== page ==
Thought I had a chance! Is USC's merit scholarship really that competitive?

<p>Hi, I just got my nice rejection letter from USC for their merit scholarship.</p>

<p>I was wondering how competitive their merit scholarship was, I thought I had a chance at the merit scholarship [SAT: 2370 ACT: 35] but I guess not ):</p>

<p>Is there a specific cutoff for their merit scholarship?
What are the typical scores needed for their scholarship?</p>

<p>Thanks!!</p>

<p>You didn't get rejected from USC, just didn't make the cut for the scholarships. If you want some numbers, apparently 27,000 applied, and just 1,000-1500 were accepted early. That's less than <5% of the applicants!</p>

<p>It doesn't rule out the National Merit Presidential scholarship if you qualified for that.</p>

<p>It does not rule out any of the other scholarships I posted on another thread including leadership, alumni, Associates, etc.</p>

<p>"Is USC's merit scholarship really that competitive?"
yes and the selection of who to invite is not only numbers based.</p>

<p>I posted something like this on another thread. Each department/school chooses their own trustee and presidential interviewees. Making the academic cut, I'm sure counts for a lot. But so do other factors: talent, demonstrated passion for something, an interesting background, or the need for an extra X<Y Z. I'm sure the top schools could fill their entire class with near perfect scorers on multiple tests. But that alone would make for a very uninteresting mix of students. For whatever it's worth, I believe the ADCOMS try to create a diverse group, not JUST the top scorers. On another day, student X might have been chosen over student Y. Maybe X played tuba, but they wanted a bass, etc... It is SO hard when you are the one turned down to see why they didn't choose you. But it may not be YOU, just that they didn't need another student like you AT THAT MOMENT. On another day or another year, you might have been the one chosen. I'm sure with your stats you will be accepted at many fine schools and you are likely to end up happy at whichever one you choose.</p>

<p>@maddenmd The OP simply stated they were rejected from receiving a merit scholarship at USC, not a rejection of admittance. </p>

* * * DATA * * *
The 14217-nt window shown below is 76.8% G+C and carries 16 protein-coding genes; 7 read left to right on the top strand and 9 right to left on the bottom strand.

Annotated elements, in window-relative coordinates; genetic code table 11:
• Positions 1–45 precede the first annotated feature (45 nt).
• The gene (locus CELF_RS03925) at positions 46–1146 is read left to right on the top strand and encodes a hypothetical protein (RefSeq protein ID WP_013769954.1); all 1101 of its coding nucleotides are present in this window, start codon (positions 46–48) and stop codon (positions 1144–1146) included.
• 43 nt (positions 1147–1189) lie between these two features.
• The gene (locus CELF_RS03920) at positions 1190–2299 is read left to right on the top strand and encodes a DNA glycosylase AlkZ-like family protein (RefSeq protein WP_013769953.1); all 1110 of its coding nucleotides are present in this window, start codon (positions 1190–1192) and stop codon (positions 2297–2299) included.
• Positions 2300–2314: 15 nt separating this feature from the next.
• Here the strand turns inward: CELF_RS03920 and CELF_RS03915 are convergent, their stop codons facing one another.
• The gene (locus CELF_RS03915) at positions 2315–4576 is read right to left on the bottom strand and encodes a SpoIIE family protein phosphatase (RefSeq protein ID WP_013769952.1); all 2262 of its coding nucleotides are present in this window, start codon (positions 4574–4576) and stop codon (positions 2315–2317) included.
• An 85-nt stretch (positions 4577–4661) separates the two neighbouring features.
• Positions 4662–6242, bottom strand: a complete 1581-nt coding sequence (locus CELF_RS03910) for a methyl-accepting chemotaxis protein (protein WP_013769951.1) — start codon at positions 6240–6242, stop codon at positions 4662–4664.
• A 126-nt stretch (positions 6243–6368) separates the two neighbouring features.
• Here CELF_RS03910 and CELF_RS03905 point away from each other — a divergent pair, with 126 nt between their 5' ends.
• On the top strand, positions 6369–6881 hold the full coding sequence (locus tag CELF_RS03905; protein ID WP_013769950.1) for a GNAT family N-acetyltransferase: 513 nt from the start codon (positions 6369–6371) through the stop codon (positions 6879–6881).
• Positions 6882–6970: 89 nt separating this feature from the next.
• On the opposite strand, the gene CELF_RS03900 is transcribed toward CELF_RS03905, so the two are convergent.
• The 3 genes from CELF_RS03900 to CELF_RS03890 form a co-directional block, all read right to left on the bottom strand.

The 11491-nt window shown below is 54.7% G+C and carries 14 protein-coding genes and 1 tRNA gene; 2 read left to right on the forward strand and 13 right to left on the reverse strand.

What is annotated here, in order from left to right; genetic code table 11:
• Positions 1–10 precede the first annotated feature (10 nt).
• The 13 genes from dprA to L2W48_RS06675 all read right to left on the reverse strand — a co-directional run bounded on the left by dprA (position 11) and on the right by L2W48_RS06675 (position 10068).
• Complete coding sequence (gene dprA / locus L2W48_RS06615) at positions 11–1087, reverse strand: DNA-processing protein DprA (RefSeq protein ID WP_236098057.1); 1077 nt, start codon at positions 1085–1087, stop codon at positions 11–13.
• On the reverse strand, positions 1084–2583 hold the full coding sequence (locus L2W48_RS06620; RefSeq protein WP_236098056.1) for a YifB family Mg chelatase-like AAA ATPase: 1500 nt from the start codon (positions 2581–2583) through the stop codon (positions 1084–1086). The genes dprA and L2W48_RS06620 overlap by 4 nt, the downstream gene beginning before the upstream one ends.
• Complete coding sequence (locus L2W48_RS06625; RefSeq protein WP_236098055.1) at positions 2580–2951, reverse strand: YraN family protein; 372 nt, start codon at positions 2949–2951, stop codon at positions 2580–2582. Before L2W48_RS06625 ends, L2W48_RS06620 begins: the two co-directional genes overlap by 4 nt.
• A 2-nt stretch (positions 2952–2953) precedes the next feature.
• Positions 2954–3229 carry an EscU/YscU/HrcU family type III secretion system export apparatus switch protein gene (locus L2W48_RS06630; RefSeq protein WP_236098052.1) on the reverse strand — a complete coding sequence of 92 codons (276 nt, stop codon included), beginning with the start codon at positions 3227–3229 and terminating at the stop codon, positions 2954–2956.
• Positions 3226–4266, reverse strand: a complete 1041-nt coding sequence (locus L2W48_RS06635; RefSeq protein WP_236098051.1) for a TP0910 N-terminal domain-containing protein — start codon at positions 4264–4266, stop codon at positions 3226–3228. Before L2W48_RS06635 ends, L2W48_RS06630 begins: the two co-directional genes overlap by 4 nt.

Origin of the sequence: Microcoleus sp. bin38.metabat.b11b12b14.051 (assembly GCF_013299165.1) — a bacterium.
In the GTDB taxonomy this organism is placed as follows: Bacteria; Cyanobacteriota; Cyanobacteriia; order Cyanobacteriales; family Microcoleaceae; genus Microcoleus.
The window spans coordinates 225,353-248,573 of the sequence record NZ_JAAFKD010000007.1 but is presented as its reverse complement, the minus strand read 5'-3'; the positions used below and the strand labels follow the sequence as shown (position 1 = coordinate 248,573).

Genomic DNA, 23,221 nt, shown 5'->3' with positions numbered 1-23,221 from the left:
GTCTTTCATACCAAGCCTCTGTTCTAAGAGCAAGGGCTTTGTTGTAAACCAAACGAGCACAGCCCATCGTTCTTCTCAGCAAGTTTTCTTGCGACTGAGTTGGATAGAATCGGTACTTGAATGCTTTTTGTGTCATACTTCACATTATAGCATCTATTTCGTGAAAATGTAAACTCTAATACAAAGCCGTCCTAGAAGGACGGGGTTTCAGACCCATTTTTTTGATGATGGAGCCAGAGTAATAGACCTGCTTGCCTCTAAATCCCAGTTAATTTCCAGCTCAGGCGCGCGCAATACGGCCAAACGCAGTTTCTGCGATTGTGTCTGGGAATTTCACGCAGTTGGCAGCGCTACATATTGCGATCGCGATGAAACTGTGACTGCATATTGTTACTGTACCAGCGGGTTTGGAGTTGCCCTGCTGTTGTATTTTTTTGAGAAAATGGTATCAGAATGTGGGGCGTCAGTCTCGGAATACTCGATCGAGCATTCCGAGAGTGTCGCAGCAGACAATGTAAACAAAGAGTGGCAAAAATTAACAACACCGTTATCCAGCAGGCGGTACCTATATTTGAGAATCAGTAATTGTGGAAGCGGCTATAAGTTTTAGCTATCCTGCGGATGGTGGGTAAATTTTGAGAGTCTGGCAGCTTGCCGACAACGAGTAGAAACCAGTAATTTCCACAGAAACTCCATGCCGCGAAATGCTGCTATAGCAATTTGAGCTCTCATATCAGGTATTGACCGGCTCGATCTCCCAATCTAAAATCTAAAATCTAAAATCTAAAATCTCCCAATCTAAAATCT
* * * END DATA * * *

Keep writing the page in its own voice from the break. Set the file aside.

<p>The issue with your confidence in getting the merit scholarship based on test scores alone is that merit is not just scores, it includes your GPA and other factors.</p>

<p>S also was not offered a merit award & had very good test scores, comparable or better than yours. His GPA & class rank weren't as high as his test scores. Fortunately, he did get a NMF presidential & a Viterbi award, so was able to matriculate there. It IS very competitive to get admitted & even more competitive to be offered merit $$.</p>

<p>HImom, what kind of aid is available from Viterbi? My was accepted there, he too should qualify for the NMF Presidential.</p>

<p>I can't remember at the moment, but believe it may have been $1000 or $2500/year or something, renewable. We did get an offer from Santa Clara U as well & USC did increase S's merit to be comparable, upon my request. S also got the 1/2 tuition NMF + $1000/year for being a NMF. I believe that was it. It was all renewable every year, as long as the kiddo met GPA & progress toward tuition. One kid we knew transferred out of Viterbi to psychology & couldn't keep the Viterbi award but not sure if he got one from psych. He was also accepted to do research as JR & SR, & was paid for that, I think up to $2500/year in addition, but am fuzzy on these details. Do know our share of his college expenses steadily declined while S was attending school.</p>

<p>PAGRok: Reading over my post, I see where it sounds like I meant a rejection by the school. I did drift in that direction in the end especially. I do think it feels like a rejection to the kids that didn't get chosen for interviews for the big scholarships, and I made the leap into choosing another school prematurely here. Thanks for setting me straight. But... I still think on another day, maybe the OP might have gotten the nod for an interview. And of course, may still get the admission and other perks.</p>